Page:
The bill also allows a media outlet's registration to be revoked if, under the guise of trustworthy information, it disseminates fake reports about circumstances allegedly posing a threat to citizens' life and security or about ongoing measures to ensure the security of the population and territories and about methods and techniques of protection from the aforementioned circumstances.

Furthermore, under the bill, a media outlet's registration may be revoked if it spreads information "in an indecent form, which insults human dignity and public morality and demonstrates obvious disrespect toward society, the state, official state symbols of the Russian Federation, the Constitution of the Russian Federation, or the state authorities in the Russian Federation."

Another ground for revoking a media outlet's registration is if it disseminates information aimed at discrediting the Russian Armed Forces, including calls to hinder the activities of the Russian Armed Forces, as well as information discrediting the exercise by the Russian state authorities of their powers outside Russia.

The same is applicable to information which contains calls for organizing or participating in unauthorized public actions, for committing large-scale public order offenses and public security breaches, and for introducing political, economic or other sanctions against Russian citizens or entities, or information containing propaganda, substantiation or justification of extremist activities.

A request to recognize a media outlet's registration as null and void will be forwarded to Roskomnadzor immediately.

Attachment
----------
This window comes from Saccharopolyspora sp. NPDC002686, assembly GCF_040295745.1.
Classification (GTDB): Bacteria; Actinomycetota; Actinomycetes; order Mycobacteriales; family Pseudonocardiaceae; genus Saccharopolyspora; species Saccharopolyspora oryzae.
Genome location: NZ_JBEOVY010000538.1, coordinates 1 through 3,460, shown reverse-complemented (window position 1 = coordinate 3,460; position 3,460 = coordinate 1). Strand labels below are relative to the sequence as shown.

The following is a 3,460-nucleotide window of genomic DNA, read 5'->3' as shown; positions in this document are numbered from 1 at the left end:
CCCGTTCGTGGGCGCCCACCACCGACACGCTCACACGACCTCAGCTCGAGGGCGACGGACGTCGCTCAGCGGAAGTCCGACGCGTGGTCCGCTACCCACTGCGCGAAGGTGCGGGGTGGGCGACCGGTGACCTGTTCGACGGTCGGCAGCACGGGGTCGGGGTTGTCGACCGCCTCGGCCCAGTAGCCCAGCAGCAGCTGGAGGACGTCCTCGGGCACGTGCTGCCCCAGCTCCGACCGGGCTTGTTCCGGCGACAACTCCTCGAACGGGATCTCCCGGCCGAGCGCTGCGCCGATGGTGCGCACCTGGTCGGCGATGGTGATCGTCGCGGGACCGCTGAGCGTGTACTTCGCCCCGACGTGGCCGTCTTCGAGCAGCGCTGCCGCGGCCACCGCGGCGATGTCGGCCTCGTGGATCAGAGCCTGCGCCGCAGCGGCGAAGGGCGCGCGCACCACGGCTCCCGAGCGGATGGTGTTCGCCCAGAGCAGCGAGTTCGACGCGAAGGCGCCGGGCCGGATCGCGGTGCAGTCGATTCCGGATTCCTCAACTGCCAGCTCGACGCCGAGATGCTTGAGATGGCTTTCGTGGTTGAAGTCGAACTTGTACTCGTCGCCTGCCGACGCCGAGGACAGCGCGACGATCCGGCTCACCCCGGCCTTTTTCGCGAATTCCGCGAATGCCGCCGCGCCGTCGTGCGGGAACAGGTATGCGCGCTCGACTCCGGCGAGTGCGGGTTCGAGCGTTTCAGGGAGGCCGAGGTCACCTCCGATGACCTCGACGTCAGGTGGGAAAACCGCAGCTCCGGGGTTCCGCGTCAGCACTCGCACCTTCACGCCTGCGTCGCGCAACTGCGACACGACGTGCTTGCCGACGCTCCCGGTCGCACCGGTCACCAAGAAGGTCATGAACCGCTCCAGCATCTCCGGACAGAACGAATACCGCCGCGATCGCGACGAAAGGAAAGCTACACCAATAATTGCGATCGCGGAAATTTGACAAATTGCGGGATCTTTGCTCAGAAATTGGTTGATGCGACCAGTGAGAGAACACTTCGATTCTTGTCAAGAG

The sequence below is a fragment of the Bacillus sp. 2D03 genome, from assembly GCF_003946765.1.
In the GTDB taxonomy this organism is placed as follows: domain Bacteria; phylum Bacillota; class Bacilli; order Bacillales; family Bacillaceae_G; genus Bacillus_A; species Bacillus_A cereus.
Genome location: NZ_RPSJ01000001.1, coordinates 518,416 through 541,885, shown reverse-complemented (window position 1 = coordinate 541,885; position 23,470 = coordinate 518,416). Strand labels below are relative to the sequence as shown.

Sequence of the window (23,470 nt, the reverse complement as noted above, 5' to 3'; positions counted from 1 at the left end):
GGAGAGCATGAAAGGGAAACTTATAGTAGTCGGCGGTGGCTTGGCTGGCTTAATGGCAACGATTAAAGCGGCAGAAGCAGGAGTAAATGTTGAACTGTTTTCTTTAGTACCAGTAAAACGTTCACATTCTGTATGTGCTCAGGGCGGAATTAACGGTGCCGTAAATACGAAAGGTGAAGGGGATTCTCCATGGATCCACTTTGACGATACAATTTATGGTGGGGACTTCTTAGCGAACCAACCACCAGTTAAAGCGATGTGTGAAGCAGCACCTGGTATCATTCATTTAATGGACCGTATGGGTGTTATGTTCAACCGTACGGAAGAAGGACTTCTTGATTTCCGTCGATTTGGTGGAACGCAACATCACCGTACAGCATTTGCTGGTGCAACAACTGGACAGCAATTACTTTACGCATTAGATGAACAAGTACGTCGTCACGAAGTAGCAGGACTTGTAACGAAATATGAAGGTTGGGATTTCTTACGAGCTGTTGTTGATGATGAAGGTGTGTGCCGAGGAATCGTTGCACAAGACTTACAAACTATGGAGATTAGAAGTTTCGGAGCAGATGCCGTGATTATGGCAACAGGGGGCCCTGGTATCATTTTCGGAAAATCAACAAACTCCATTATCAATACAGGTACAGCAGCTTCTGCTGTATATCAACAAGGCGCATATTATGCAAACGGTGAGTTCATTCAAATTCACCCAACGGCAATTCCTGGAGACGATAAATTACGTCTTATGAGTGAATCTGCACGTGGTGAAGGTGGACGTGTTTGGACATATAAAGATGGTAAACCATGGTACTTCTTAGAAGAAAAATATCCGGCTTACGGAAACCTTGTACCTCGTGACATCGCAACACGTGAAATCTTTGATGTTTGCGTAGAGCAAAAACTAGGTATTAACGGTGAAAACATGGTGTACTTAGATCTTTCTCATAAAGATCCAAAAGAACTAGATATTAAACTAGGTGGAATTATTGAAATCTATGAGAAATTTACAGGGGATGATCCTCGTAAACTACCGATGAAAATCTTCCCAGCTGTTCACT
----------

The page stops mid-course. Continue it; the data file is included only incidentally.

The bill also prohibits reprinting, even not entirely, reports by other media that present incorrect information.

Under the bill, if false information about operations of the Russian Armed Forces and the Russian state authorities' activities outside of Russia, information aimed at discrediting the Russian Armed Forces, calls to hinder the Russian Armed Forces' operations or discrediting the Russian state authorities' work outside of Russia, or information calling for the imposition of sanctions on Russia, its citizens or entities is found on the Internet, the Russian prosecutor general or his deputies will immediately ask Roskomnadzor to take measures to restrict access to information resources spreading such information.

In a case of repeated dissemination by information of this kind by an information resource, the prosecutor general or his deputies should ask Roskomnadzor to permanently restrict access to this resource and its copies.

If a Russian media outlet is banned in the territory of a foreign state, the operations of a foreign media outlet in Russia, including on the Internet, may also be banned in a tit-for-tat response on the decision of the Russian prosecutor general or his deputies, the bill states.

A decision banning a foreign media outlet's functioning in Russia may be lifted only after the circumstances that led to this decision are removed.